This week’s topic is a very sensitive one, and probably something most of us have a hard time speaking about. I know that I didn’t ask very many questions growing up or even when I was making plans to get married. The only preparation I remember making was having a doctor appointment making sure I was physically healthy. I also read “Between Husband and Wife: Gospel Perspective on Marital Intimacy” by Douglas E. Brinley and Stephen E. Lamb. I truly don’t think anything really sunk in, because I was too embarrassed and na├»ve to allow myself to learn that this was something important. 

Intimacy is not something to be embarrassed about
 President Hugh B. Brown said, “Thousands of young people come to the marriage altar almost illiterate insofar as this basic and fundamental function is concerned. The sex instinct is not something which we need to fear or be ashamed of. It is God-given and has a high and holy purpose. . . . We want our young people to know that sex is not an unmentionable human misfortune, and certainly it should not be regarded as a sordid but necessary part of marriage. There is no excuse for approaching this most intimate relationship in life without true knowledge of its meaning and its high purpose” (Hugh B. Brown, You and Your Marriage, Bookcraft, 1960, pp. 73, 76).

Intimacy is fun, comforting, romantic, and spiritual.
 I was one of those illiterate young adults, feeling too embarrassed to talk. Sean E. Brotherson wrote an article for Miridian Magazine, “Fulfilling the Sexual Stewardship in Marriage,” in which he told how he was preparing to get married and realized he only had a basic understanding of marital intimacy. He turned to his mother and asked “what that experience was really supposed to be like. My mother laughed and said that sometimes it was fun, sometimes it was comforting, sometimes it was romantic, sometimes it was spiritual, and sometimes it was just a willingness to love. I still think that's about the best answer I've ever heard on that question” (2003).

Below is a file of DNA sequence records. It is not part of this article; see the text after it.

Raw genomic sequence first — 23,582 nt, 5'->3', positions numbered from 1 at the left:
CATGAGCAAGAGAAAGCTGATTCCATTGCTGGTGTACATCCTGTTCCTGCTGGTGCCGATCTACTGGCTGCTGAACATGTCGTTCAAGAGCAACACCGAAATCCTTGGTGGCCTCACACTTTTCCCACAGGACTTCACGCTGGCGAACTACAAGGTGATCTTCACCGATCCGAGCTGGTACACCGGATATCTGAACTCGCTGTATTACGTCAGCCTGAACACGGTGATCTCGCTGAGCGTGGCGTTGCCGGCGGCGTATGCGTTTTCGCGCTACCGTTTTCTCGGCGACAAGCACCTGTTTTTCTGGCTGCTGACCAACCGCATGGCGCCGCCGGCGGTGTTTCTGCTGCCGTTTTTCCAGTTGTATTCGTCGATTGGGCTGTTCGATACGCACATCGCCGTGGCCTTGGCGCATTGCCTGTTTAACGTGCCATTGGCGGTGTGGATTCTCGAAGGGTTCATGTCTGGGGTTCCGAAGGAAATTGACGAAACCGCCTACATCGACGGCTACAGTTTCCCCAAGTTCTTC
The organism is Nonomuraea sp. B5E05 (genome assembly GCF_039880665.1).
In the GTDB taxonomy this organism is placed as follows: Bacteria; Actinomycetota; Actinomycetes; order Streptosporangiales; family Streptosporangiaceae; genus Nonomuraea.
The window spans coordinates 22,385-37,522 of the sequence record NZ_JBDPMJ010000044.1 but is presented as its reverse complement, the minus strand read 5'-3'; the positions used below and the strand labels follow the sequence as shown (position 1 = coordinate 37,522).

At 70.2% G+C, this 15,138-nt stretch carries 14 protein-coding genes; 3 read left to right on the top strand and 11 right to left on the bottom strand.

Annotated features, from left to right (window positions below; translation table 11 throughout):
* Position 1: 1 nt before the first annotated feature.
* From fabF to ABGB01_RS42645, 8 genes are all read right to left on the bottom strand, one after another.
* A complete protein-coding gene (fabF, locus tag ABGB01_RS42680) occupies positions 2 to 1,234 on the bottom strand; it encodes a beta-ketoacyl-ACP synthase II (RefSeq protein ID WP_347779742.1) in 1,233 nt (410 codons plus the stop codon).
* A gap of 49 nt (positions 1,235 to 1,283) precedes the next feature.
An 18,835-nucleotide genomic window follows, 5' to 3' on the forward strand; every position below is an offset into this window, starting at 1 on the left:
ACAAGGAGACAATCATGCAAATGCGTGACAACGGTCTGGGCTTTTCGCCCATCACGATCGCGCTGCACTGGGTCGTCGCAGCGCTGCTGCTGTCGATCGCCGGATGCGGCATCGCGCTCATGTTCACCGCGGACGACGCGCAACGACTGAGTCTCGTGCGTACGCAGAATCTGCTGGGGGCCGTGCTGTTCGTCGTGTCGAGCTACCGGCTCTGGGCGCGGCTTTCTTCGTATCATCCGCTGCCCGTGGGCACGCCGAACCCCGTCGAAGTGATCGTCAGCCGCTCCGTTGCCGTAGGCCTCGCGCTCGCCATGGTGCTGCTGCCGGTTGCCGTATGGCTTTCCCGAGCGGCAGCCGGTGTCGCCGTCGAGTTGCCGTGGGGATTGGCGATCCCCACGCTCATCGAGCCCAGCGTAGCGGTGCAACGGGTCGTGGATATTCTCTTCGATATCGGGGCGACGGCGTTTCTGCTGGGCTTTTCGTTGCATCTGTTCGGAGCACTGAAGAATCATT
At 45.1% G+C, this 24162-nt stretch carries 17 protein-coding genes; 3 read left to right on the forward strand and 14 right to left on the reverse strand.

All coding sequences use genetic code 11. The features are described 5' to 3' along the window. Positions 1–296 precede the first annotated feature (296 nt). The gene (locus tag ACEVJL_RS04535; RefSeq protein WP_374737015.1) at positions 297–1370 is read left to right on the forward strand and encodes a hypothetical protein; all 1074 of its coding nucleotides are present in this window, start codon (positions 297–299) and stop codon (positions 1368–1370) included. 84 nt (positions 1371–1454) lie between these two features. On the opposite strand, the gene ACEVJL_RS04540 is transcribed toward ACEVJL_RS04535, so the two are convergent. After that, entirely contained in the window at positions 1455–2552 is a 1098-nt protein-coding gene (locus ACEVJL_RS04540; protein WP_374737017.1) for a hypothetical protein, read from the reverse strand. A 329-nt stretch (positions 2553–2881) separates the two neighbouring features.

An image of a man’s hands and a woman’s hands folded in prayer, combined with a quote by Elder Neil L. Andersen: “Spiritual questions deserve spiritual answers.”
It is okay to ask someone you trust answers to these questions. It is especially important for us to turn to our spouse after we are married and freely talk to each other about this aspect of marriage. Marital intimacy is a unifying aspect of marriage. Just as Sean Brotherson’s mother taught. Intimacy is fun, comforting, romantic, spiritual, and a way for full expression of love. It is way to bind a husband and wife’s hearts together as one. 

 Six pairs of feet are seen standing in a circle around a heart drawn in the sand, with the sun shining in the background.

This intimacy between husband and wife is good, and even though we need to be careful to only talk about it in respectful ways it is good. We don’t speak openly about sacred experiences, because that would diminish its special-ness, this too applies to intimacy. Elder Parley P. Pratt said, “Our natural affections are planted in us by the Spirit of God, for a wise purpose; and they are the very mainsprings of life and happiness—they are the cement of all virtuous and heavenly society. The fact is, God made man, male and female; he planted in their bosoms those affections which are calculated to promote their happiness and union.” (Parker Pratt Robison, ed., Writings of Parley Parker Pratt, Salt Lake City: Deseret News Press, 1952, pp. 52– 53.)

 A woman sitting outside with a man while hugging him from behind and kissing his cheek in an engagement picture.

My purpose in sharing these thoughts is to help married couples to feel more comfortable opening up with each other about their intimate relationship. Be able to talk about how each one feels. To have couples feel the way Sean Brotherson’s mother taught her son. If husband and wife are striving to love and fulfill the needs of the other, they will feel more love and unity toward one another.

Friday, March 10, 2017